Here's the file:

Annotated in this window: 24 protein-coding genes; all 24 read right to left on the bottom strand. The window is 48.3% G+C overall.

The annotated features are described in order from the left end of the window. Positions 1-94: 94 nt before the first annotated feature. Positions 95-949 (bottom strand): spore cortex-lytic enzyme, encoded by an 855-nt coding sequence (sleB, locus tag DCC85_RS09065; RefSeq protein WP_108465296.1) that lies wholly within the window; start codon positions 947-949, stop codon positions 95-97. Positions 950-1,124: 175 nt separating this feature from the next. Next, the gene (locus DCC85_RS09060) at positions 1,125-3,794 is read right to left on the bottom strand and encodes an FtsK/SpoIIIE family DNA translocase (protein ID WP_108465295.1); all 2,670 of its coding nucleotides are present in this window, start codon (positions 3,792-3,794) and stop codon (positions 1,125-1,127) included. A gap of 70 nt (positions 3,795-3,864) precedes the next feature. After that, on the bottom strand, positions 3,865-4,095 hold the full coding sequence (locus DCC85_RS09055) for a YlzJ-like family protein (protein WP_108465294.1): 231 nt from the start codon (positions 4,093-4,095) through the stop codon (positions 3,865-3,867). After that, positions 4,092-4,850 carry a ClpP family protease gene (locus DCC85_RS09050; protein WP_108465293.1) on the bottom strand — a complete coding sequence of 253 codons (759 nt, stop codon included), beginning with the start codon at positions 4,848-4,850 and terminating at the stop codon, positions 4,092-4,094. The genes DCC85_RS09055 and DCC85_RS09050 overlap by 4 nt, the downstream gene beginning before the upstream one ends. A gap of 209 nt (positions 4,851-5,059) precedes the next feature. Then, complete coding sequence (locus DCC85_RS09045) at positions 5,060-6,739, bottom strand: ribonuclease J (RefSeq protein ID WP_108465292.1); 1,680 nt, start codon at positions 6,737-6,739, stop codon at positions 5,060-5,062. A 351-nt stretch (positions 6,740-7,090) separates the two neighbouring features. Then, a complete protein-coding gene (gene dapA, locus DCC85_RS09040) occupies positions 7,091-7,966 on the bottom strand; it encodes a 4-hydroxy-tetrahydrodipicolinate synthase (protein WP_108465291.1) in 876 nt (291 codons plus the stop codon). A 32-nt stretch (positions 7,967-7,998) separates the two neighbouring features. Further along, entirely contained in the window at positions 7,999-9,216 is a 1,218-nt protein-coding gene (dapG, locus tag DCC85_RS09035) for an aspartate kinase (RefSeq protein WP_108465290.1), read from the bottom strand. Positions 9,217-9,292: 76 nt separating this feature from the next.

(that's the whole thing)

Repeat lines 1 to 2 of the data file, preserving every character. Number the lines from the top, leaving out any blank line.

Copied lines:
Annotated in this window: 24 protein-coding genes; all 24 read right to left on the bottom strand. The window is 48.3% G+C overall.

The annotated features are described in order from the left end of the window. Positions 1-94: 94 nt before the first annotated feature. Positions 95-949 (bottom strand): spore cortex-lytic enzyme, encoded by an 855-nt coding sequence (sleB, locus tag DCC85_RS09065; RefSeq protein WP_108465296.1) that lies wholly within the window; start codon positions 947-949, stop codon positions 95-97. Positions 950-1,124: 175 nt separating this feature from the next. Next, the gene (locus DCC85_RS09060) at positions 1,125-3,794 is read right to left on the bottom strand and encodes an FtsK/SpoIIIE family DNA translocase (protein ID WP_108465295.1); all 2,670 of its coding nucleotides are present in this window, start codon (positions 3,792-3,794) and stop codon (positions 1,125-1,127) included. A gap of 70 nt (positions 3,795-3,864) precedes the next feature. After that, on the bottom strand, positions 3,865-4,095 hold the full coding sequence (locus DCC85_RS09055) for a YlzJ-like family protein (protein WP_108465294.1): 231 nt from the start codon (positions 4,093-4,095) through the stop codon (positions 3,865-3,867). After that, positions 4,092-4,850 carry a ClpP family protease gene (locus DCC85_RS09050; protein WP_108465293.1) on the bottom strand — a complete coding sequence of 253 codons (759 nt, stop codon included), beginning with the start codon at positions 4,848-4,850 and terminating at the stop codon, positions 4,092-4,094. The genes DCC85_RS09055 and DCC85_RS09050 overlap by 4 nt, the downstream gene beginning before the upstream one ends. A gap of 209 nt (positions 4,851-5,059) precedes the next feature. Then, complete coding sequence (locus DCC85_RS09045) at positions 5,060-6,739, bottom strand: ribonuclease J (RefSeq protein ID WP_108465292.1); 1,680 nt, start codon at positions 6,737-6,739, stop codon at positions 5,060-5,062. A 351-nt stretch (positions 6,740-7,090) separates the two neighbouring features. Then, a complete protein-coding gene (gene dapA, locus DCC85_RS09040) occupies positions 7,091-7,966 on the bottom strand; it encodes a 4-hydroxy-tetrahydrodipicolinate synthase (protein WP_108465291.1) in 876 nt (291 codons plus the stop codon). A 32-nt stretch (positions 7,967-7,998) separates the two neighbouring features. Further along, entirely contained in the window at positions 7,999-9,216 is a 1,218-nt protein-coding gene (dapG, locus tag DCC85_RS09035) for an aspartate kinase (RefSeq protein WP_108465290.1), read from the bottom strand. Positions 9,217-9,292: 76 nt separating this feature from the next.